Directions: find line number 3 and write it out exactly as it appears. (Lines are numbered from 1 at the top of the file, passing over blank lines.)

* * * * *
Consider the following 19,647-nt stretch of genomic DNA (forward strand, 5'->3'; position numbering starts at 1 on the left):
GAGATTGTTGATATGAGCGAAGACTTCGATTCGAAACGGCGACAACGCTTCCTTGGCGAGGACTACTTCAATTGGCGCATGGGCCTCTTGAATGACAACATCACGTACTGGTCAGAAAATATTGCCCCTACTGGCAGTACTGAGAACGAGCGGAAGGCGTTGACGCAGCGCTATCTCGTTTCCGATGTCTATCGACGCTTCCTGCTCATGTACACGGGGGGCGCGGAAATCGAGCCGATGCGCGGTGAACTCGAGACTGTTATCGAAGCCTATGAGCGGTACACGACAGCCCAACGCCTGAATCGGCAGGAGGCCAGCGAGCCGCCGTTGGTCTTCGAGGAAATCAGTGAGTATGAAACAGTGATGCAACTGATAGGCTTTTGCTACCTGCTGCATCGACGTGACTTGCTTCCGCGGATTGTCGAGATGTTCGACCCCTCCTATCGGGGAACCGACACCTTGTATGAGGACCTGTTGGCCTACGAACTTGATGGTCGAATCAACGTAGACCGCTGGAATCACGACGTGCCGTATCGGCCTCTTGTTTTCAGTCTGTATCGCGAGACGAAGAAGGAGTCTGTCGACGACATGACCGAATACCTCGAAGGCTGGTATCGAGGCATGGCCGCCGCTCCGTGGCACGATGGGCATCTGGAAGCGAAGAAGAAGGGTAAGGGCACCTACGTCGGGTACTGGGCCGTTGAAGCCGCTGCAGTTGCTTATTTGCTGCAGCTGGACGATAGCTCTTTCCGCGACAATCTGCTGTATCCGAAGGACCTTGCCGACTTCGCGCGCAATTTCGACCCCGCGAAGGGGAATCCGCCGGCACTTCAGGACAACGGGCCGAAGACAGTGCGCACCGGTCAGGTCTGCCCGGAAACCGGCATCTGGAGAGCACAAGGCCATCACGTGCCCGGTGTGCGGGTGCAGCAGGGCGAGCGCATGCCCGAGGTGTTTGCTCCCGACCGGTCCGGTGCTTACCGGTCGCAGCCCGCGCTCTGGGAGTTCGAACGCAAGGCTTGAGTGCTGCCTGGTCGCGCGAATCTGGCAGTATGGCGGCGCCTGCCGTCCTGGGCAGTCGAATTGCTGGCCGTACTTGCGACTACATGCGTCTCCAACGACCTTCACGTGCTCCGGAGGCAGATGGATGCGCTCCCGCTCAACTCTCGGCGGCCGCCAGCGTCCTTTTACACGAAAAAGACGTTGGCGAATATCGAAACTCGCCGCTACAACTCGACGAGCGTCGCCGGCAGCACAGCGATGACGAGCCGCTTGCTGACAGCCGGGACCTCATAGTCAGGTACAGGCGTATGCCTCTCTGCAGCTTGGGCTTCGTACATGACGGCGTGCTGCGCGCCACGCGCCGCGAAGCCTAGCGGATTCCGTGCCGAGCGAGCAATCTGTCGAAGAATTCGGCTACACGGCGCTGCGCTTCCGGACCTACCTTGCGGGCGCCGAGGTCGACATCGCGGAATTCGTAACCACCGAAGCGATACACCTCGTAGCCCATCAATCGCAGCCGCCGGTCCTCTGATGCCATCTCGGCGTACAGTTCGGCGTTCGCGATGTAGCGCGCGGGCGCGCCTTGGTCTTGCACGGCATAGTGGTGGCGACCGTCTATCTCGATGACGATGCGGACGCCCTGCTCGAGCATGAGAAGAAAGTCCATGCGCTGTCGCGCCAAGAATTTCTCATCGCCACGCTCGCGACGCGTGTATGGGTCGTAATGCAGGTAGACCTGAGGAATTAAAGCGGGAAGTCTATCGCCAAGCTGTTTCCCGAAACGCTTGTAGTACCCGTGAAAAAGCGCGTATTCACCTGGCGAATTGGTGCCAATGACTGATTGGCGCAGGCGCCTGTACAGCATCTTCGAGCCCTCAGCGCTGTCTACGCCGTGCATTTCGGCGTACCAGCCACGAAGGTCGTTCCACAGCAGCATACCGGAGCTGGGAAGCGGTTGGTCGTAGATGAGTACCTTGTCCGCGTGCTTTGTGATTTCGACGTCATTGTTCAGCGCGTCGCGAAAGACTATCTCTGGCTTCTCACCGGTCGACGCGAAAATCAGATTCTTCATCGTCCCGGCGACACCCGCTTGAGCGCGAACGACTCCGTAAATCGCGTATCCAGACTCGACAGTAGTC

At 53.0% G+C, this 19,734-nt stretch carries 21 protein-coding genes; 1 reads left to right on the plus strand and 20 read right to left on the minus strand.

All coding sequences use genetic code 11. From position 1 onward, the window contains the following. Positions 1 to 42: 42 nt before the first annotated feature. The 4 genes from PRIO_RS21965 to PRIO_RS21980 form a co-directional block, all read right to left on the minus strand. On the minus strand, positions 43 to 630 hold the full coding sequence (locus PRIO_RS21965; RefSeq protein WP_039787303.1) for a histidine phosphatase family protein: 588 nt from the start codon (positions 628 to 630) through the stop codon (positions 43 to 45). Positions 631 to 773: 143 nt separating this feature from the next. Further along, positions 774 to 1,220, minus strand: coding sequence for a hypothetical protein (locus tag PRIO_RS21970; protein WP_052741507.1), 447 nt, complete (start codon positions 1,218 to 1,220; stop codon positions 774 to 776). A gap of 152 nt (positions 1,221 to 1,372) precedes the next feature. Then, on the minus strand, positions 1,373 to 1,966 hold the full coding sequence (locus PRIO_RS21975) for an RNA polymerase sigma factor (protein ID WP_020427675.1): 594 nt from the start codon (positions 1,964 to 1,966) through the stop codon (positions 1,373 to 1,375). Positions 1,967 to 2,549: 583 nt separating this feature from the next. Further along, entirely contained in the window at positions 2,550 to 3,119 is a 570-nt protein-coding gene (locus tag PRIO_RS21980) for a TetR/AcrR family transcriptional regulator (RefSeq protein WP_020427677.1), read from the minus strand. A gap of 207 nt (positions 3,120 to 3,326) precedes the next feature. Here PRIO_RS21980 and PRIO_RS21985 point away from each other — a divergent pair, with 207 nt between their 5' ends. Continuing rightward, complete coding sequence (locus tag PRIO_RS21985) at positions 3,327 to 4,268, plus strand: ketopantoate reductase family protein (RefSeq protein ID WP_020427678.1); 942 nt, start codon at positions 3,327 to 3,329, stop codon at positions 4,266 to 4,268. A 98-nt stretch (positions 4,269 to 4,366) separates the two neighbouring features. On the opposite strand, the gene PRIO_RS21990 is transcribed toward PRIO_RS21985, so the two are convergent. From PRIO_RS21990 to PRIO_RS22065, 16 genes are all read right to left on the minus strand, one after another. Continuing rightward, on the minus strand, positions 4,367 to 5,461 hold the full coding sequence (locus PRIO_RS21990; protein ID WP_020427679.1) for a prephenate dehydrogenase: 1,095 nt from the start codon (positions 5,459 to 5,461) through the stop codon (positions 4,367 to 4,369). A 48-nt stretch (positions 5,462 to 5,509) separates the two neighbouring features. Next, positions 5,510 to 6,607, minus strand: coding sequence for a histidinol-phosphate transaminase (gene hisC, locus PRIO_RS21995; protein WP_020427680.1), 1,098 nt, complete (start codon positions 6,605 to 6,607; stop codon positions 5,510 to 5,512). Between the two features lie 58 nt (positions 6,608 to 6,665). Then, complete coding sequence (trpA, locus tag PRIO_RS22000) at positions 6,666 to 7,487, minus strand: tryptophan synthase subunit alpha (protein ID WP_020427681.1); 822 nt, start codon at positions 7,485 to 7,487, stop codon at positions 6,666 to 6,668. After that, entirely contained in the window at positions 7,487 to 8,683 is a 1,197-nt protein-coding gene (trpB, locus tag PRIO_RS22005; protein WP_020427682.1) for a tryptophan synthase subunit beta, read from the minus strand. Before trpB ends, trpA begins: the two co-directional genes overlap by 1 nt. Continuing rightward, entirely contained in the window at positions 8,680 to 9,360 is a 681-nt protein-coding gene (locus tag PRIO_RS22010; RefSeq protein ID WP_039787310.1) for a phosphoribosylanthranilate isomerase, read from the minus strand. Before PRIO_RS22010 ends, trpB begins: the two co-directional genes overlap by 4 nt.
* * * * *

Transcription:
At 53.0% G+C, this 19,734-nt stretch carries 21 protein-coding genes; 1 reads left to right on the plus strand and 20 read right to left on the minus strand.